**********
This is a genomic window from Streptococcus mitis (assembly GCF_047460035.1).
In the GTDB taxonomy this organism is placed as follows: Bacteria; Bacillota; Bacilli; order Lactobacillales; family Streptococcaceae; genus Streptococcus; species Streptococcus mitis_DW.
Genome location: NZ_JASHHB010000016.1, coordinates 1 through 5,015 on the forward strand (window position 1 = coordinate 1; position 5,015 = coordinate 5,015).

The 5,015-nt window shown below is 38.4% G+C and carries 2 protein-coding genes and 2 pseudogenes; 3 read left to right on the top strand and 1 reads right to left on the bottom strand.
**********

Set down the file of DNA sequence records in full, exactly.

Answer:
This is a genomic window from Streptococcus mitis (assembly GCF_047460035.1).
In the GTDB taxonomy this organism is placed as follows: Bacteria; Bacillota; Bacilli; order Lactobacillales; family Streptococcaceae; genus Streptococcus; species Streptococcus mitis_DW.
Genome location: NZ_JASHHB010000016.1, coordinates 1 through 5,015 on the forward strand (window position 1 = coordinate 1; position 5,015 = coordinate 5,015).

The 5,015-nt window shown below is 38.4% G+C and carries 2 protein-coding genes and 2 pseudogenes; 3 read left to right on the top strand and 1 reads right to left on the bottom strand.